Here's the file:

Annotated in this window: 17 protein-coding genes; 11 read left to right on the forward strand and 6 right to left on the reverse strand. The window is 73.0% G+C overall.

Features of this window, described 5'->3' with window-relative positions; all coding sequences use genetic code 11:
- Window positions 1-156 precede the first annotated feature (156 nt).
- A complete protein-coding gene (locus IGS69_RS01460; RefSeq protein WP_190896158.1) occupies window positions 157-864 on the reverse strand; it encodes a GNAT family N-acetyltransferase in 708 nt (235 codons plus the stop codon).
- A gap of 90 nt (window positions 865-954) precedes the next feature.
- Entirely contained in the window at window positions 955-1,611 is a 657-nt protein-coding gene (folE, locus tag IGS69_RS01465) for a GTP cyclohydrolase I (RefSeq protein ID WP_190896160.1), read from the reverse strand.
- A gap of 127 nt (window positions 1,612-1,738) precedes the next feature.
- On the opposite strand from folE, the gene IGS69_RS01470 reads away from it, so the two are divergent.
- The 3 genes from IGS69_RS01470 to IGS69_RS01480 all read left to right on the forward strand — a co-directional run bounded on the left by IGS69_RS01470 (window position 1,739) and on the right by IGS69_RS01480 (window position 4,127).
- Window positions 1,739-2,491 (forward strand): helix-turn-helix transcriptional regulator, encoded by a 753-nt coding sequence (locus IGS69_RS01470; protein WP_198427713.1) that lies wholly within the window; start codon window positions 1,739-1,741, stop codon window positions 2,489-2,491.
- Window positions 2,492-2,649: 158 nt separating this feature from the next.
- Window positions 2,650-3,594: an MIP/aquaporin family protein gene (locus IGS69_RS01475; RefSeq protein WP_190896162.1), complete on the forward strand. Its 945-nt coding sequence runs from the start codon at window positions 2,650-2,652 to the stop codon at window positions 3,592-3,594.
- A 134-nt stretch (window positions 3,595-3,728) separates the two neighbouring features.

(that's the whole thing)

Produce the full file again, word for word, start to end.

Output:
Annotated in this window: 17 protein-coding genes; 11 read left to right on the forward strand and 6 right to left on the reverse strand. The window is 73.0% G+C overall.

Features of this window, described 5'->3' with window-relative positions; all coding sequences use genetic code 11:
- Window positions 1-156 precede the first annotated feature (156 nt).
- A complete protein-coding gene (locus IGS69_RS01460; RefSeq protein WP_190896158.1) occupies window positions 157-864 on the reverse strand; it encodes a GNAT family N-acetyltransferase in 708 nt (235 codons plus the stop codon).
- A gap of 90 nt (window positions 865-954) precedes the next feature.
- Entirely contained in the window at window positions 955-1,611 is a 657-nt protein-coding gene (folE, locus tag IGS69_RS01465) for a GTP cyclohydrolase I (RefSeq protein ID WP_190896160.1), read from the reverse strand.
- A gap of 127 nt (window positions 1,612-1,738) precedes the next feature.
- On the opposite strand from folE, the gene IGS69_RS01470 reads away from it, so the two are divergent.
- The 3 genes from IGS69_RS01470 to IGS69_RS01480 all read left to right on the forward strand — a co-directional run bounded on the left by IGS69_RS01470 (window position 1,739) and on the right by IGS69_RS01480 (window position 4,127).
- Window positions 1,739-2,491 (forward strand): helix-turn-helix transcriptional regulator, encoded by a 753-nt coding sequence (locus IGS69_RS01470; protein WP_198427713.1) that lies wholly within the window; start codon window positions 1,739-1,741, stop codon window positions 2,489-2,491.
- Window positions 2,492-2,649: 158 nt separating this feature from the next.
- Window positions 2,650-3,594: an MIP/aquaporin family protein gene (locus IGS69_RS01475; RefSeq protein WP_190896162.1), complete on the forward strand. Its 945-nt coding sequence runs from the start codon at window positions 2,650-2,652 to the stop codon at window positions 3,592-3,594.
- A 134-nt stretch (window positions 3,595-3,728) separates the two neighbouring features.